While UDF is confident of retaining seat, LDF nominee banks on his bond with voters
Ranging from the deep-sea fishing row to the delay in realising the Vizhinjam seaport and from the plight of the handloom weavers of Balaramapuram to the shortage of potable water along the coastal belt, a whole gamut of issues have come to the fore in the Kovalam Assembly constituency where electioneering has neared a finish.
The segment, which is known for its unpredictable swings from one coalition to the other, has been witnessing a fierce contest. United Democratic Front (UDF) candidate and incumbent MLA M. Vincent, who snatched victory from Jameela Prakasam of the Janata Dal (Secular) [JD(S)] by 2,615 votes five years ago, is confident of repeating his performance after completing three rounds of campaigning.
Engaged in last-leg campaign in Kanjiramkulam on Thursday, the Congress leader says he has been able to brave an indifferent stance by the Left Democratic Front (LDF) government to implement 635 projects across the constituency. “The government only granted sanction for 15 of the 169 major project proposals submitted during the past five years. This reflected its disregard towards the fishing community as well as the handloom industry,” he says.
Mr. Vincent, who was in the forefront of the recent ‘Theeradesha Samrakshna Yatra’ (coastal protection march)’, has adopted the raging controversy over the deep-sea fishing project as a political weapon. He accused the LDF of failing to clear 1,500 pending applications for title deeds in the constituency.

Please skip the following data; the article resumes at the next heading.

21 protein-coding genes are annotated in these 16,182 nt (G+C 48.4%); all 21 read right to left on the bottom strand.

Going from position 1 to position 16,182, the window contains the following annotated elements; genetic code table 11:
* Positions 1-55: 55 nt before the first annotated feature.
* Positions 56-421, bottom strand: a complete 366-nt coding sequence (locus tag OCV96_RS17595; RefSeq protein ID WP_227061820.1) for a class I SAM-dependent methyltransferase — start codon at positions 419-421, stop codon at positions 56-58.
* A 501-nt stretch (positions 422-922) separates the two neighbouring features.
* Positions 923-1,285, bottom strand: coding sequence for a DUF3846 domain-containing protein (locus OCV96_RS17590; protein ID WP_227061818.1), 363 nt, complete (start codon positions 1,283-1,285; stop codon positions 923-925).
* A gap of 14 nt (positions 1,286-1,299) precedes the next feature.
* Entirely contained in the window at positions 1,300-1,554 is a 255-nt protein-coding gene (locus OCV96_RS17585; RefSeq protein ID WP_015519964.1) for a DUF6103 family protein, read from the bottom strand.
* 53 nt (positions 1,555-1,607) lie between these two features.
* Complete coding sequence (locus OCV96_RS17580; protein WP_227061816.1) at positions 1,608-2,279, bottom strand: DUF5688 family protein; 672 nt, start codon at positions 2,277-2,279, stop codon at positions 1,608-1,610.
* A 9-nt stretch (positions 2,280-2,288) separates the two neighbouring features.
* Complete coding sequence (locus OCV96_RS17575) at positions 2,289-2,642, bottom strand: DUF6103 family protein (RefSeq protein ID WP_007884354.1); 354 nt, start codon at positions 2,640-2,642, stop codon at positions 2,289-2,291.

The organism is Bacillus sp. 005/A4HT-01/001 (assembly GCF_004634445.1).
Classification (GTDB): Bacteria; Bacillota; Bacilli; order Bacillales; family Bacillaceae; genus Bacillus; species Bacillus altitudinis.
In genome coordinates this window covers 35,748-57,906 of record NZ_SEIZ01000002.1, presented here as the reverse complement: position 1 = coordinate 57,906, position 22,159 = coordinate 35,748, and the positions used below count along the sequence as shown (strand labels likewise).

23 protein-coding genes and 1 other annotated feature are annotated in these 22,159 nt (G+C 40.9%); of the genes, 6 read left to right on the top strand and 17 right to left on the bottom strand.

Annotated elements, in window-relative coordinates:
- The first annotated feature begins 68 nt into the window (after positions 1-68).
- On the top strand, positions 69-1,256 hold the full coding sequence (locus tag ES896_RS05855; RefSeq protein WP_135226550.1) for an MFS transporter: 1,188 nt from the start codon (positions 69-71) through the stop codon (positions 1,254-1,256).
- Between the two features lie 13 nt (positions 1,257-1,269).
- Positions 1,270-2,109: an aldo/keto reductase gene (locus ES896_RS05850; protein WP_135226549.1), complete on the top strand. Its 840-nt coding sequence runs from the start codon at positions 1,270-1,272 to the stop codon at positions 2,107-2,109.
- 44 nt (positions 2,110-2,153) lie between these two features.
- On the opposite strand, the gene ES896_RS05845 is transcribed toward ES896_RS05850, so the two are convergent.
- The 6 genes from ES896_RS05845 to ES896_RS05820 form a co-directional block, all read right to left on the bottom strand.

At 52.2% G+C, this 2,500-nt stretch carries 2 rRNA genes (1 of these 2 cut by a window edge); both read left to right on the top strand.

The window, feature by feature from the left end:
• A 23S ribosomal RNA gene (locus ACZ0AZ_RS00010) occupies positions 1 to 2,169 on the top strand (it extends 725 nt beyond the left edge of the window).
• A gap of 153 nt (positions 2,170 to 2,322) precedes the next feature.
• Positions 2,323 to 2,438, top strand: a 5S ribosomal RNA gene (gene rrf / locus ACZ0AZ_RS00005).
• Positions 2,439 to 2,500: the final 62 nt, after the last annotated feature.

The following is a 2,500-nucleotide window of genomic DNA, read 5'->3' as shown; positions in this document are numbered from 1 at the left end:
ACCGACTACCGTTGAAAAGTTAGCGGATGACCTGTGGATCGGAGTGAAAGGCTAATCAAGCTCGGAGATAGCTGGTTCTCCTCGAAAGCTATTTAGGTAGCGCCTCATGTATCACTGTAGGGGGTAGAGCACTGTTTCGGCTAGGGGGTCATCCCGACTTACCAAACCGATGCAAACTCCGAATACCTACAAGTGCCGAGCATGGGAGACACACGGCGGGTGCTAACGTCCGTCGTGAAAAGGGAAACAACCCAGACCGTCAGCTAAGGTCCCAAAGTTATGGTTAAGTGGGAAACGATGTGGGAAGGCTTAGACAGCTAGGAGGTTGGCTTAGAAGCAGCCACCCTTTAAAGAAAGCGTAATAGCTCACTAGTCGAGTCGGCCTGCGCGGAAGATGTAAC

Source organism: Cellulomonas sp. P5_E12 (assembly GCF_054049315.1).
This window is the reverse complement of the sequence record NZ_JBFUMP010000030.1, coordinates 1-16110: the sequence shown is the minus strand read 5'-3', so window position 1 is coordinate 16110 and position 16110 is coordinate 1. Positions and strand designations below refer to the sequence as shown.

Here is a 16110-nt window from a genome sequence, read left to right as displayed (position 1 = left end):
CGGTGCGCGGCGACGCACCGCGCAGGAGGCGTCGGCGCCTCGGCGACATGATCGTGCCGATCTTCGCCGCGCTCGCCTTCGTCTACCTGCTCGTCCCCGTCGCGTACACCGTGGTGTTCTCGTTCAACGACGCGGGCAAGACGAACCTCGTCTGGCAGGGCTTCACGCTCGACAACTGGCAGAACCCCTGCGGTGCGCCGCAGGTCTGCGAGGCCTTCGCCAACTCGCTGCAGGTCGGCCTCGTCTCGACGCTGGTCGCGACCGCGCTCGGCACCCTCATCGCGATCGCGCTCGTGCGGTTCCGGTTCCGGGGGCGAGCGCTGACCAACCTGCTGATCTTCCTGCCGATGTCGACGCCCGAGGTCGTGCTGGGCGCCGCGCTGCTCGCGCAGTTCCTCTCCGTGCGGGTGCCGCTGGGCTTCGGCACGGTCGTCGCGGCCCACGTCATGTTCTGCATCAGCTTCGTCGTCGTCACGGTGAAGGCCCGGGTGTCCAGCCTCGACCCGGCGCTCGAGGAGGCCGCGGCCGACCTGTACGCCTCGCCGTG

LDF candidate A. Neelalohithadasan Nadar, who took a brief break from campaigning after concluding a week-long constituency tour late Wednesday, says the government enjoyed public confidence having succeeded in fulfilling all of its promises, including those made to the families of the Cyclone Ockhi victims.
Dismissing the controversy surrounding the deep-sea fishing agreement as ‘paid news’, the veteran Janata Dal (S) leader claimed such diversionary tactics will turn futile. The 73-year-old candidate, who has represented the region five times, also felt his personal bond with the electorate will enable him to address several complex problems faced by the region’s working class, including fish workers, handloom weavers, farmers and, to a small extent, coir workers.
NDA’s trump card
The National Democratic Alliance (NDA), which has seen an increase in its vote share over the years, viewed its decision to field Kerala Kamaraj Congress leader Vishnupuram Chandrasekharan as a game changer. The coalition is betting on the Vaikunda Swamy Dharma Pracharana Sabha (VSDP) leader to garner a majority of the Nadar votes which, along with those of Latin Christian and Ezhava communities, could prove crucial in determining the outcome here.
“The constituency has suffered under the UDF and the LDF legislators for decades. Several parts of Uchakkada continue to reel under severe drinking water crisis. The traditional fishermen of Mulloor and other parts have suffered by way of the Vizhinjam seaport project. The famed handloom industry is also in the doldrums. Moreover, the tourism industry in Kovalam has been lying stagnant for several years now. The region is in dire need of Central assistance,” Mr. Chandrasekharan says on the sidelines of a meeting at Vellar.